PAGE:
I’m a people photographer, so I don’t take a lot of “roots and rocks” photos, as a colleague of mine once termed photos of, well, roots, rocks, … I do, however, like to make photos of the things we humans make—they often tell us a lot about ourselves, how we perceive each other and how we perceive ourselves in relation to our societies at large.

What?

OK, let’s look at some easy stuff. I’m currently in Toronto, and I’ve been looking at signs.  All kinds of signs. So, you say? There are signs everywhere. Yup: street names, directional signs, instructional signs, names of businesses. Three things to think about in regard to signs: words and what they say; images and graphics; and the larger implications.

Toronto was settled by Scotts and British, and there’s a fair amount of leftover cultural influence, easily seen in pub names and pub signs (double-click the images to see the uncropped originals):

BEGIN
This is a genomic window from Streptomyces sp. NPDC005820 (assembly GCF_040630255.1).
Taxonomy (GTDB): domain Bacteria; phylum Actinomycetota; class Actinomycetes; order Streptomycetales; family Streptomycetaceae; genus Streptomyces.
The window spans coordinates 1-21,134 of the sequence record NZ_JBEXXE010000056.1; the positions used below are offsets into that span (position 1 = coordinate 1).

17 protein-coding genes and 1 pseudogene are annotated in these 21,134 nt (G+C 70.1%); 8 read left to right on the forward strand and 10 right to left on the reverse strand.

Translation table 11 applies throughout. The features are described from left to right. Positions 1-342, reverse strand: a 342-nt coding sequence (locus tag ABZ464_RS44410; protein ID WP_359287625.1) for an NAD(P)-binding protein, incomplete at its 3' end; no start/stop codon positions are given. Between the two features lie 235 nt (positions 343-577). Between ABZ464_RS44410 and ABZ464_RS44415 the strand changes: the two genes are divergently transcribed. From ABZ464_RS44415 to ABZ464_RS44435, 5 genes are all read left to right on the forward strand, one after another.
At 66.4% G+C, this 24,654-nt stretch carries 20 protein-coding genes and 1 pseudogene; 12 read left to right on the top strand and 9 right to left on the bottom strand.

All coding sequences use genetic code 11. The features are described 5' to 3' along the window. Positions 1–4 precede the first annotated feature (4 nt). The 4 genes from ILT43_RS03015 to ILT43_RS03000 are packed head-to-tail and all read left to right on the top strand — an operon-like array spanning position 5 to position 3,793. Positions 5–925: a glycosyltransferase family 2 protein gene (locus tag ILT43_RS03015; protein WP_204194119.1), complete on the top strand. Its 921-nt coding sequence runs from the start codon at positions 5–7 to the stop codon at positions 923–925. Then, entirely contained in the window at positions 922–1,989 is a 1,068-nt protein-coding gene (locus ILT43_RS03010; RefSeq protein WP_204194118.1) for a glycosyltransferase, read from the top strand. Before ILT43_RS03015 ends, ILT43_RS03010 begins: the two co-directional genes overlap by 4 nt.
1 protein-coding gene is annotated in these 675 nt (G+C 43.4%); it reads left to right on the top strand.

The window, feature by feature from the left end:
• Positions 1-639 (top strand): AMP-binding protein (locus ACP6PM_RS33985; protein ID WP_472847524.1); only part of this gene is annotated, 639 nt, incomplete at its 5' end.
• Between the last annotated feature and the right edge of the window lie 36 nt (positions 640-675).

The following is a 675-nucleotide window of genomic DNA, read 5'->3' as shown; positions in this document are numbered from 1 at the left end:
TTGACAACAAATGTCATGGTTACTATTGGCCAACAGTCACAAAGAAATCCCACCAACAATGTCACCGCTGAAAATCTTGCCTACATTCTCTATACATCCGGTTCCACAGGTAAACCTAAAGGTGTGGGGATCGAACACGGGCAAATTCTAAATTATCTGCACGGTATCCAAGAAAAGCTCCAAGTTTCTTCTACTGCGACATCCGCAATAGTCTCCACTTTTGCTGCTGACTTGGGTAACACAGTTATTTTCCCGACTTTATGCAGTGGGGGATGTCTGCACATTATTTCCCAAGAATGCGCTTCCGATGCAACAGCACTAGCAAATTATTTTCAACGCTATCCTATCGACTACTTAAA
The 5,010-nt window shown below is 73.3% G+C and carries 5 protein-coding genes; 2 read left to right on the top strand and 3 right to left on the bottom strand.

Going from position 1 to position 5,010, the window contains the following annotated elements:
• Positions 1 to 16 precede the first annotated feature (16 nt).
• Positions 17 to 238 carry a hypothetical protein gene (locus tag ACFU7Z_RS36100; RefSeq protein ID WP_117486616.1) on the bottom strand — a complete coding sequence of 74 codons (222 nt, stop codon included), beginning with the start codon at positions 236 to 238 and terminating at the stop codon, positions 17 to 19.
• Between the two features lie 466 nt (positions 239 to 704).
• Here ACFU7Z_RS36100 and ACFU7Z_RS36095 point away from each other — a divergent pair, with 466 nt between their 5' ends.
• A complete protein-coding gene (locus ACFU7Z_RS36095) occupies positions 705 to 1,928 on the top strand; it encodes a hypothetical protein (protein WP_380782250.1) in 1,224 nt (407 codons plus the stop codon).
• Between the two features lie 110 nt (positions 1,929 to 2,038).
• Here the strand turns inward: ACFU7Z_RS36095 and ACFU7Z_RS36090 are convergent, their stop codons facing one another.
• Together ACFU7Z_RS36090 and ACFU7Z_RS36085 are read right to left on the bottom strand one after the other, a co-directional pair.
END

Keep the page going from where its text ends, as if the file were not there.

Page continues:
EJL-101020-1054

EJL-101012-1004

and my favorite so far:

EJL-101018-1038

Toronto prides itself on multiculturalism, also visible in signs:

EJL-101011-1003

EJL-101013-1002

There’s sophisticated style:

EJL-101020-1036

EJL-101015-1063

New age:

EJL-101018-1033

Several flavors of off-beat:

EJL-101018-1031

No relation, by the way.

EJL-101015-1085

And this, which is pretty straightforward and informational, but which tells me, among other things, that our neighbor to the north is on the forefront of the application of technology to basic needs. (Don’t forget, the Blackberry is Canadian.)

EJL-101016-1001

Yes, if you want to know when the next bus or streetcar will arrive, just text the stop number and you’ll get an answer in real time. (Public transportation here works.)

More Toronto signs and signage.

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